In 1964, General Motors produced its first Chevrolet Chevelle as a mid-size car. With the Chevelle, GM intended to rival the Ford Fairlane and regenerate some of the enthusiasm Chevy enthusiasts had for the 1955 to 1957 Bel Air models. The Chevy Chevelle is one of GM's most successful vehicles, enjoying a long production run from 1964 until 1977.
Chevelle options varied greatly, with models ranging from budget-friendly family cars to the powerful muscle cars, but even the family cars were exceptionally sporty in style.
The 1964 to 1972 Chevelles were available in a two-door coupe, a pillared sedan with two doors, a four-door sedan, a pillarless hardtop with four doors (referred to as a "Sport Sedan"), a convertible, a two-door station wagon and a four-door station wagon.
The second generation 1973 to 1977 Chevelle models were pared down to just a convertible, a four-door station wagon, a four-door sedan and a two-door coupe.
The Chevelle also came in Super Sport (SS) models for the power-hungry drivers. The SS 396 first became an option package for this model in 1969, but was increased to 402 cubic inches by the end of the year.
Horsepower went way up in 1970, ranging from 350 to 450 horsepower. Chevelles could go from 0-to-60 in just about 6 seconds and the quarter-mile could be reached within 14 seconds.
Under the hood
Along with myriad of body styles, the Chevelle came with 11 engine choices. Basic engines included the straight 6-cylinder and upgraded from there to a series of V8 engines with various displacements.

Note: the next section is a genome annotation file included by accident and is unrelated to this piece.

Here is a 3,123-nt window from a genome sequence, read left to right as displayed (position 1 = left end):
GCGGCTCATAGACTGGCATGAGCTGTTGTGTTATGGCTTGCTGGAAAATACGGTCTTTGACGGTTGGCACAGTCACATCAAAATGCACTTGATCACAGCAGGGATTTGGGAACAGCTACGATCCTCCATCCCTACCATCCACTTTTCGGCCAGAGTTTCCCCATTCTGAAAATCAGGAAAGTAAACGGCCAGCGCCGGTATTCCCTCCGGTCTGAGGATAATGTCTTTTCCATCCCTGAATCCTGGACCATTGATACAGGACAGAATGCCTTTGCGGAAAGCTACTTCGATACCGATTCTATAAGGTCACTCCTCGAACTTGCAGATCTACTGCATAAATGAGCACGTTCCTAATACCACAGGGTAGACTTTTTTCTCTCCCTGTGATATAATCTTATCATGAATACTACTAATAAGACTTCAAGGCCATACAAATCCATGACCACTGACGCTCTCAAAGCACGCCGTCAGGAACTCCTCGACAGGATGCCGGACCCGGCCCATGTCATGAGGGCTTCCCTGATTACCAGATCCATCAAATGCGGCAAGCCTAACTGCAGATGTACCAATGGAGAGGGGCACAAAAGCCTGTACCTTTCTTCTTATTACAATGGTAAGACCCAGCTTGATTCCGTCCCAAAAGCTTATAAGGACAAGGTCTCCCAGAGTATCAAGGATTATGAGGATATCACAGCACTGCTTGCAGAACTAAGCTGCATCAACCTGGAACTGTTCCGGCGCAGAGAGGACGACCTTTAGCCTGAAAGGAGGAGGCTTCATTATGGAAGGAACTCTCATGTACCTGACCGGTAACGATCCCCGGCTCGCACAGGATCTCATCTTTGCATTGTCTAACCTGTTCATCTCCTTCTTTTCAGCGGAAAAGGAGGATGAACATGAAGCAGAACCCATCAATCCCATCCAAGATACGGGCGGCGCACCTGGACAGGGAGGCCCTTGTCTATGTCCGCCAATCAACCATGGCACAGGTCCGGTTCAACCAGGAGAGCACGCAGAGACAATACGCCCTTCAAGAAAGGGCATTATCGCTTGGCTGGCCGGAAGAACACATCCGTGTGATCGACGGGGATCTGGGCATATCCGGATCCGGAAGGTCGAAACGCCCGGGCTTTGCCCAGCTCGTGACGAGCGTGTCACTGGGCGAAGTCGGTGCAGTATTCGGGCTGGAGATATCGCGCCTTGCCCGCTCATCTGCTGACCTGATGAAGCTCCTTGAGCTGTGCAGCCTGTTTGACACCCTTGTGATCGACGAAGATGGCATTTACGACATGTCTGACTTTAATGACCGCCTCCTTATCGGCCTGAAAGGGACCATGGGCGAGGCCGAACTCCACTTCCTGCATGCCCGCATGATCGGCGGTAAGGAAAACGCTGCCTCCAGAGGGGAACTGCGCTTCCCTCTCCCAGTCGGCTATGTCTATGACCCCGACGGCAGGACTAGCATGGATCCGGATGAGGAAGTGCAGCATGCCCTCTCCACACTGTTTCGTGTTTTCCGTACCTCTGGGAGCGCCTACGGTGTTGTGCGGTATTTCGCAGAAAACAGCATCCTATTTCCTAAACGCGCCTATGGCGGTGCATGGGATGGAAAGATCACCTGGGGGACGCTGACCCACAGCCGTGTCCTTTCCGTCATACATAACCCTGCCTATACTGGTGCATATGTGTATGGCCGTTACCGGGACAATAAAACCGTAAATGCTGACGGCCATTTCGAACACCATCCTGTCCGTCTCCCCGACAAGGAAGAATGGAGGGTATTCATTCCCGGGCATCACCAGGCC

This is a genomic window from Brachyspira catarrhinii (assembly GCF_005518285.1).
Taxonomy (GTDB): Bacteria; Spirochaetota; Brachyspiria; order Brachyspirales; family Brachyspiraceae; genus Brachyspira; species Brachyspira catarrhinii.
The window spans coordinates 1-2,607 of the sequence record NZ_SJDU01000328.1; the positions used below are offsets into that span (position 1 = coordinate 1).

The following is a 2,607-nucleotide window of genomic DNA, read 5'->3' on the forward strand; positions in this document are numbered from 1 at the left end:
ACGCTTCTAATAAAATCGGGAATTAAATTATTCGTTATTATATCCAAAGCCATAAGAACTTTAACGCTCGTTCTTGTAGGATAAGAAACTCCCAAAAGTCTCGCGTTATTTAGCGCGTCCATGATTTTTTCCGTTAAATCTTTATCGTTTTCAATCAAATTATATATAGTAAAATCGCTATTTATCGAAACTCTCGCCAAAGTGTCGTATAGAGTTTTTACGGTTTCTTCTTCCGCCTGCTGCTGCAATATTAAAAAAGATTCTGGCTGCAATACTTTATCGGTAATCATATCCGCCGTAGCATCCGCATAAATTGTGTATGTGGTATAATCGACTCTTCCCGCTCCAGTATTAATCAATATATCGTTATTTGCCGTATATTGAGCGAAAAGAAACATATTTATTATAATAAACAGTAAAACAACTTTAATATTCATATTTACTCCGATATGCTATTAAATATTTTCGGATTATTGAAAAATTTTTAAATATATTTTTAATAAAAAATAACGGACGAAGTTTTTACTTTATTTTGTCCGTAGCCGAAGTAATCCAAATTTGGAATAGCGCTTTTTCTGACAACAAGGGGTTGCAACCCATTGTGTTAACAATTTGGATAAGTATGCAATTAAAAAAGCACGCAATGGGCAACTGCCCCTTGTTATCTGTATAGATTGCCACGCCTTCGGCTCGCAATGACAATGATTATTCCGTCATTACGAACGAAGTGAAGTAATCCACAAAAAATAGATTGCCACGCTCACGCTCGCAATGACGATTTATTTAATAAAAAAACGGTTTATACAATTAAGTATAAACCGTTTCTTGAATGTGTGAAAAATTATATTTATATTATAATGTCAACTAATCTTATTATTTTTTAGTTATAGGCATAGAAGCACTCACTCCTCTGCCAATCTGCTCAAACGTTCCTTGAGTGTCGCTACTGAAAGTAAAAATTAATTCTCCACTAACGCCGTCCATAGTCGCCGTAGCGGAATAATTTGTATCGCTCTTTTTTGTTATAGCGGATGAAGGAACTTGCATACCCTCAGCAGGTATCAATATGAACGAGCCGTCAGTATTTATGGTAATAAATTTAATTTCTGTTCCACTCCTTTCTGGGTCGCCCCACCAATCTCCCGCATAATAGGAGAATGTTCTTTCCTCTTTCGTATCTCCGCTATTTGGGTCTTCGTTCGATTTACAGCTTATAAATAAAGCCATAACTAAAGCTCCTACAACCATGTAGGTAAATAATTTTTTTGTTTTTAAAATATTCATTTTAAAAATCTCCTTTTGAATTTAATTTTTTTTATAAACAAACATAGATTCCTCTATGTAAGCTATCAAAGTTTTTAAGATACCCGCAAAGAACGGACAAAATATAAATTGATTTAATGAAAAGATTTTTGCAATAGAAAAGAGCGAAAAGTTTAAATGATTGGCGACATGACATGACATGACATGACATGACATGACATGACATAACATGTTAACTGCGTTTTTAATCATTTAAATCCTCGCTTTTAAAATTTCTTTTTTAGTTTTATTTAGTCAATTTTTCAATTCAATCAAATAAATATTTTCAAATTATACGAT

The legendary 454 V8 generated up to 450 horsepower, allowing cars to reach a top speed of 108 mph. This engine was popular with drag racers and street racers.
In 1971, the muscle car era was starting to come to a close because of the new government emissions and safety regulations. Horsepower plummeted and sales soon followed. GM finally decided to drop the Chevelle line and replace it with the Malibu in 1977.
The 1970s were good for Chevelle when it came to the NASCAR circuit. The Chevelle was so popular with drivers and so successful on the racetrack that Chevy was inspired to develop a new front nose for the model in 1975. That development helped pave the way to the highly aerodynamic cars of today.
In 1969, retired racecar driver and Chevy dealer Don Yenko developed a high-performance Chevelle that featured a Chevy 427 V8 and various racing-style options. This rare car can now fetch anywhere from $275,000 to $2 million depending on its condition.
Other Chevelle styles are also popular with today's car enthusiasts, reaching as high as $100,000 for a fully restored Chevy Chevelle remains one of the most dominant and most sought-after muscle cars in American automobile history.
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